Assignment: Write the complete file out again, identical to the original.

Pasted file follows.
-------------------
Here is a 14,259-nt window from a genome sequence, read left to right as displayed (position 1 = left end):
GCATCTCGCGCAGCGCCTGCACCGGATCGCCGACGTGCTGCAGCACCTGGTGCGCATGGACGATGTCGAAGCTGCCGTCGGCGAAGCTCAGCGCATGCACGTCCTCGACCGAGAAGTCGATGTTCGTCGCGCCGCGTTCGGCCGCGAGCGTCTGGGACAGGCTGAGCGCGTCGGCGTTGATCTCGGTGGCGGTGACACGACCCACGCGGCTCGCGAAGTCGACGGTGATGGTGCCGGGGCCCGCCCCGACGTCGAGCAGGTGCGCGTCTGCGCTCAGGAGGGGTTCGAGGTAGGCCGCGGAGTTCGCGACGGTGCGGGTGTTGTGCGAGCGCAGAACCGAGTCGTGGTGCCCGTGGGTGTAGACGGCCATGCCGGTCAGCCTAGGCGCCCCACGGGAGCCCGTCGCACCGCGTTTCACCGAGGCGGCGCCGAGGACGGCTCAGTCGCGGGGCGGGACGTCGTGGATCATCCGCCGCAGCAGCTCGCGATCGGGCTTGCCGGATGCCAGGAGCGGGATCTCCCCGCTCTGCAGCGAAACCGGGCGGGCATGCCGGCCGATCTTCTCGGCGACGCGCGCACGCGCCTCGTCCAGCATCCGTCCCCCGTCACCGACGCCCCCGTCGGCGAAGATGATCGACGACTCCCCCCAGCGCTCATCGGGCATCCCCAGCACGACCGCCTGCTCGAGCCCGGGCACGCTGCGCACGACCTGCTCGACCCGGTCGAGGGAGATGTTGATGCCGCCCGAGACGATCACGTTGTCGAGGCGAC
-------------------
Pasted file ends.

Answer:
Here is a 14,259-nt window from a genome sequence, read left to right as displayed (position 1 = left end):
GCATCTCGCGCAGCGCCTGCACCGGATCGCCGACGTGCTGCAGCACCTGGTGCGCATGGACGATGTCGAAGCTGCCGTCGGCGAAGCTCAGCGCATGCACGTCCTCGACCGAGAAGTCGATGTTCGTCGCGCCGCGTTCGGCCGCGAGCGTCTGGGACAGGCTGAGCGCGTCGGCGTTGATCTCGGTGGCGGTGACACGACCCACGCGGCTCGCGAAGTCGACGGTGATGGTGCCGGGGCCCGCCCCGACGTCGAGCAGGTGCGCGTCTGCGCTCAGGAGGGGTTCGAGGTAGGCCGCGGAGTTCGCGACGGTGCGGGTGTTGTGCGAGCGCAGAACCGAGTCGTGGTGCCCGTGGGTGTAGACGGCCATGCCGGTCAGCCTAGGCGCCCCACGGGAGCCCGTCGCACCGCGTTTCACCGAGGCGGCGCCGAGGACGGCTCAGTCGCGGGGCGGGACGTCGTGGATCATCCGCCGCAGCAGCTCGCGATCGGGCTTGCCGGATGCCAGGAGCGGGATCTCCCCGCTCTGCAGCGAAACCGGGCGGGCATGCCGGCCGATCTTCTCGGCGACGCGCGCACGCGCCTCGTCCAGCATCCGTCCCCCGTCACCGACGCCCCCGTCGGCGAAGATGATCGACGACTCCCCCCAGCGCTCATCGGGCATCCCCAGCACGACCGCCTGCTCGAGCCCGGGCACGCTGCGCACGACCTGCTCGACCCGGTCGAGGGAGATGTTGATGCCGCCCGAGACGATCACGTTGTCGAGGCGAC